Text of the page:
my first post here.
In our latest session I had one of my NPCs cast "Dominate Person" on one of the players, ordering the to go and kill a bunch of NPC orcs that sent them there to investigate the surroundings.
The dominated PC does not have a particular sympathy for those orcs (he does not trust them anyway), and he's not particularly lawful or orc-loving. He often used the group's orc NPC guide as meat shield.
I believe that the order issued is reasonable.
The spell description says:
"Once you have given a dominated creature a command, it continues to attempt to carry out that command to the exclusion of all other activities except those necessary for day-to-day survival (such as sleeping, eating, and so forth)."
I interpret this as "the subject does EVERYTHING that he can do to carry out the task received". The victim PC, however, believes that the subject turns in a robot-like mannequin that has no mind of his own, and for this reason cannot "convince" his companions to follow him to the orcs because the spell negates all his mental faculties.
Going alone would be suicidal, and for this reason the order should not be carried out.
However in the Spell description I don't find anything that clearly states that the victim stops thinking.
In short - does Dominate Person control the thoughts of someone, or only the actions?
Does an order like "Attack those guys, and do whatever is necessary to kill them" include the "convincing of other people to join you because alone it would be impossible", or not?
Thanks a lot for your help!
A way that your player might be able to think about this is as follows: When many people play video games they zone into the video game completely. They forget things such as food, sleep, etc. However, they are still fully thinking beings with respect to the video game.
Dominate Person is very similar. It gives the person a singular task to the exclusion of other tasks. But they still have all their faculties. Only the decision-making process regarding other events is short circuited.
With that said, if the command does not include bringing the friends along then he might not do so (depends on the type of character really). Remember, this all occurs telepathically and the creature giving the commands can see and listen in, thus giving new commands to evolving situations. But that sort of thing will have a delay, hence the Sense Motive check.
Summary: if commanded to convince the group to come along he will do so. If simply commanded to go kill the orcs then he will probably not try to bring the group along. It all depends on the commands given.
Keep in mind that his companions are probably going to notice something is off with their friend. I do not have the spell description in front of me and cannot look it up at the moment, but it is very specific about how the indavidual is not acting "themselves" and a rather low sense motive check can tell that something is wrong.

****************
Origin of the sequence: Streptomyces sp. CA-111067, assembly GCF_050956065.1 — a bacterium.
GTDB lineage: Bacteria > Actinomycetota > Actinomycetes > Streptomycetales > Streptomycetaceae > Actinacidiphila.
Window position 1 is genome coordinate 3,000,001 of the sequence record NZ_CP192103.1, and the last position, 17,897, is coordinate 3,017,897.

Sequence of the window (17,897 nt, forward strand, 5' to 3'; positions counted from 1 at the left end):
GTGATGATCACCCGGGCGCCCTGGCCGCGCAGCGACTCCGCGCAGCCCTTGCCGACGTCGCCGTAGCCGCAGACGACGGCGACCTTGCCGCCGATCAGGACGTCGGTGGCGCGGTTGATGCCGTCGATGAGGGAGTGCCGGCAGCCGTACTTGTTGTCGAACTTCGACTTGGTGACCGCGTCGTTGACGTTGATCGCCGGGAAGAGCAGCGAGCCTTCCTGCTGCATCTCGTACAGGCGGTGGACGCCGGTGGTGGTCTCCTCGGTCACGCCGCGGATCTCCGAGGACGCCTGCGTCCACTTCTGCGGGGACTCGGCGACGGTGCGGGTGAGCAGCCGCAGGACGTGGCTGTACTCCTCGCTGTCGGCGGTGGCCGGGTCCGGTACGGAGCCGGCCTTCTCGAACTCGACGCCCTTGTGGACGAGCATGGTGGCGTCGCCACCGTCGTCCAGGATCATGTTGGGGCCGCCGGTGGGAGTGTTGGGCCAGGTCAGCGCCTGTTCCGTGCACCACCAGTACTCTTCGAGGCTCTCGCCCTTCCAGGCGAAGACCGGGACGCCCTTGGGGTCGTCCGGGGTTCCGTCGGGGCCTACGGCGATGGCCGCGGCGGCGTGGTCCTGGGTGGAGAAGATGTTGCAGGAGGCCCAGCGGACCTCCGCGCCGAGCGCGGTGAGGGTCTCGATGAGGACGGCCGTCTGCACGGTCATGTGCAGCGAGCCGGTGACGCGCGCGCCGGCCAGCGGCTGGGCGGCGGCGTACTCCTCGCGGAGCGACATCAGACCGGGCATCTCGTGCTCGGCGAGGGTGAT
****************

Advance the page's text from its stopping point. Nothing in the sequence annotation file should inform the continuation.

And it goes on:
Thanks for your answers.
Yes, of course his companions are able to notice his odd behavior.
To be honest, some of them even heard the NPC cast the spell and succeeded in recognizing it.
It's not an issue whether they KNOW or not, the issue is whether the victim should try to convince them to follow him with sound and rational reasoning or if he just turns into an orc-killing zombie.
I would allow him to convince his friends to come, if it would directly improve his odds of completing his task more efficiently and caused no additional delays, and would not allow it if the PC's character knows doing so might NOT help him, or if I felt the other PCs would try to stop him if they knew what he was up to.
His new focus is to get the job done. If i felt he was trying to twist that in some way I wouldn't allow it. As a DM you can just rule that he is compelled to either via the spells effect, or the caster of the spell intervening mentally, to direct his actions to his liking.
It tries to carry out the command, just wandering there blindly would not be carrying out the command if the creature knows, it's going to die on the way.
And you are right the spell does not shut off independent thought, so of course the creature will try to find a way in which its goal is most feasible.
This is like dominating somebody who is standign at the opposite side of a small spike pit, and telling them to come to you. The dominated person will not just wander straight toward you until they fall into the pit, they will walk around the pit.
The DM is right. The spellcaster is not required to dictate the victim's every action (which they would need to if the victim had no will of their own). As the spell does not say so, the PC shouldn't be trying to extract extra "benefits" from the spell.
Different systems handle this in different ways. Mutants & Masterminds 2e makes Dominate the "meat puppet" power by default, but there's a "conscious" build that allows for a more autonomous victim.
The 4e dominate powers also do the meat puppet thing, for a very limited time. Longer-term effects are more like Charm Monster.
One example of the concious (ie: not meat puppet) concept in Paizo's APs is in Council of Thieves.